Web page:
No, don't take it seriously. It's Willie Aames, who has just traded in his curly white-kid Afro from ``Eight Is Enough'' for the garish uniform of a religious-style Caped Crusader. Campy acting and corny wisecracks abound.
Then again, do take it seriously. Drawing on three decades of dramatic and comedic experience, the former teen heartthrob has helped create a comic-style hero for Christian preteens, wowing and teaching with a wave of his light saberlike "Sword of the Spirit" and his knowledge of Bible verses. "In-Your-Face Jesus and Spandex" is Aames' tongue-in-cheek shorthand for his traveling show.
"We want primarily to get out the message of Jesus Christ," he says, just before the first of three recent South Florida performances. "And for people who don't know Jesus, we want them to be blown away by the production."
The area shows are among 107 Bibleman performances in more than 100 cities this year. The 90-minute show regales kids with sword fights and laser effects. Aames and his producers, Pamplin Entertainment of Portland, Ore., have drawn rather freely from pop culture heroes Batman, Superman, even Luke Skywalker in putting together Bibleman for their road shows and videos.
Clad in purple and banana- yellow tights, Bibleman speeds around on a motorcycle. His enemies sound like WWF Wrestling heavies: El Furioso, Master of Misery, Doctor Fear. Aames' wife, Maylo, plays Bibleman's computer sidekick, UNICE when she's not playing an evil computer, Luci, or the villainness The Gossip Queen.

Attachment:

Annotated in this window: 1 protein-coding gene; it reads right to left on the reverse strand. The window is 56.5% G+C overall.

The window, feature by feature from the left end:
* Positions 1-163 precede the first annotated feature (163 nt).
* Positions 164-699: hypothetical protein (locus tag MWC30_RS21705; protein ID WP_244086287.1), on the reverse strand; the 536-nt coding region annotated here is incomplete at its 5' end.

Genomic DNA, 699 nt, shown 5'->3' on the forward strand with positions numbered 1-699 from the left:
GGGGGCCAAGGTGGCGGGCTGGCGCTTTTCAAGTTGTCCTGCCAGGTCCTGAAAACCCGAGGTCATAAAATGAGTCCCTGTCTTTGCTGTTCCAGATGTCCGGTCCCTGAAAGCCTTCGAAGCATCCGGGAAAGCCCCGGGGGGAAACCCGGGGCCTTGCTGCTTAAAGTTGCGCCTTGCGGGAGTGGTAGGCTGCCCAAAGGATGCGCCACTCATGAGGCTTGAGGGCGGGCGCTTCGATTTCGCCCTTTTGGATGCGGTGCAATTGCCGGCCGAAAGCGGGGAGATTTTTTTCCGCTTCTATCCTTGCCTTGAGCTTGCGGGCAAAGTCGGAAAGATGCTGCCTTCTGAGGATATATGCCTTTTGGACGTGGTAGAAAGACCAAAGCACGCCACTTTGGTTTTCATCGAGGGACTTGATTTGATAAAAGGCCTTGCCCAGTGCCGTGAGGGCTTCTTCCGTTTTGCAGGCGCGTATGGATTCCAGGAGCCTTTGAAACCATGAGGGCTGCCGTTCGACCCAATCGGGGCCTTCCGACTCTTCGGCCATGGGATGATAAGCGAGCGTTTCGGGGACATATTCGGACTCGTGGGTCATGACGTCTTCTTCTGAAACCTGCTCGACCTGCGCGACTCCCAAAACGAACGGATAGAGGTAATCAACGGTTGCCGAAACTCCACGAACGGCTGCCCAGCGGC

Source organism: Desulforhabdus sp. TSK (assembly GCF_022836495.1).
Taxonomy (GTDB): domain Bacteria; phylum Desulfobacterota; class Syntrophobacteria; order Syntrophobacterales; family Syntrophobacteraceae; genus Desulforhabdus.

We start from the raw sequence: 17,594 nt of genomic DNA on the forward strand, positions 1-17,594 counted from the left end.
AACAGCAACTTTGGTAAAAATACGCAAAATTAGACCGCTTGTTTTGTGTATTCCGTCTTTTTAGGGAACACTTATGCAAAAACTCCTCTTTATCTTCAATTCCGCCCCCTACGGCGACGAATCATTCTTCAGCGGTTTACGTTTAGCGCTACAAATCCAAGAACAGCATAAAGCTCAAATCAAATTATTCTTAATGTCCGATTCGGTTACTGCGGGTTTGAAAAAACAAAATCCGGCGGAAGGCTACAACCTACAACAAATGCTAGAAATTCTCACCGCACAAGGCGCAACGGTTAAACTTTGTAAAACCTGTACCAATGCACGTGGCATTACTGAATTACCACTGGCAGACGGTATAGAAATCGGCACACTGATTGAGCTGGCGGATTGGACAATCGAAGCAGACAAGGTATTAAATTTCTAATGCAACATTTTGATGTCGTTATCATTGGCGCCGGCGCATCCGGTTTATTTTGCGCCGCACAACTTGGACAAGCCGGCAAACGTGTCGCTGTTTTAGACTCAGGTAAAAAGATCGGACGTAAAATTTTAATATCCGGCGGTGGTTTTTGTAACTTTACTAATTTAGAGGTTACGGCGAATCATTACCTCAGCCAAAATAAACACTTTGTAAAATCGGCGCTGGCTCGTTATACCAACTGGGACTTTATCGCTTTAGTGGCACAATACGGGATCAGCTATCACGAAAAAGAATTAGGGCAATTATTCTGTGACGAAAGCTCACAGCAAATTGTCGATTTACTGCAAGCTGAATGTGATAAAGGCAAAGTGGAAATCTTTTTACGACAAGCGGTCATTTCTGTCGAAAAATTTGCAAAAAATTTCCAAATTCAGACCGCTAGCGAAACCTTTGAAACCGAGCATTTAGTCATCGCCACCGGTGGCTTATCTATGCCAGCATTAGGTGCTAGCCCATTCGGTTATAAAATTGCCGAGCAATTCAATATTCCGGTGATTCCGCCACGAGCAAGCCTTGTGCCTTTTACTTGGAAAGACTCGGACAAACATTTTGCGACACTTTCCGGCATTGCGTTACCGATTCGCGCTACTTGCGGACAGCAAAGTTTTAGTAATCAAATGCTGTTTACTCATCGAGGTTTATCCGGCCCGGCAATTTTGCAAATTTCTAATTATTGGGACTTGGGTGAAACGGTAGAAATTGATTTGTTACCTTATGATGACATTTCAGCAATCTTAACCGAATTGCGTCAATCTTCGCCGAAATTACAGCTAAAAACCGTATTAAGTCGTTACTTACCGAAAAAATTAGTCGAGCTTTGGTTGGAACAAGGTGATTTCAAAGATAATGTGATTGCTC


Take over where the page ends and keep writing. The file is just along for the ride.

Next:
Aames sometimes gets criticism from fellow believers on the show's lighter moments, such as a battle scene where Bibleman threatens El Furioso, "In two seconds I'm replacing you with Scott Baio" the star of ``Charles in Charge,'' the sitcom where Aames co-starred.
He shrugs off the sniping. "Christians ought to sponsor a National Lighten Up Day. There's no time to worry about the petty stuff."
Still, the levity couches some serious issues. In the current touring show, titled "Conquering the Wrath of Rage," Bibleman befriends a violent student and finds out the boy is acting out his anguish about having lost his parents to a drunk driver.
"Why did God let this happen?" the student asks, repeating an age-old question.
Aames, who turned 40 on July 15, once might have asked the same about his own tribulations. It was while he was in ``Eight Is Enough'' and singing in a rock band that he began the drug and alcohol abuse that would erode his life and wreck his previous marriage.
He recalls round-the-clock drinking, three grams of cocaine a day, a couple of ounces of pot a week, some of it during appearances in Miami and Fort Lauderdale. But he says he'd likely have gotten into it without the rock and success. His real failure, he felt, was inside.
It wasn't until he was doing a film in 1983 that Aames finally looked at himself at the time, a 94-pound skeleton and realized it was life or death. He joined a 12-step program and gradually shed all the chemicals.
Still feeling an internal void, Aames checked out a Southern California church whose pastor he heard on radio. There, he heard testimonials by people like him, with a difference: "They had hope. That's what I needed most. Not hope for a new car or house. but to become a better creature. That's when I became a Christian."
He left Hollywood after ``Charles in Charge'' and did minor production work in Kansas City for awhile, until Gary Randall and Mike Schatz of Pamplin approached him about creating Bibleman. Aames was skeptical at first, but then warmed to the idea.
(c) 2000, Sun-Sentinel, South Florida. Distributed by Knight Ridder/Tribune Information Services.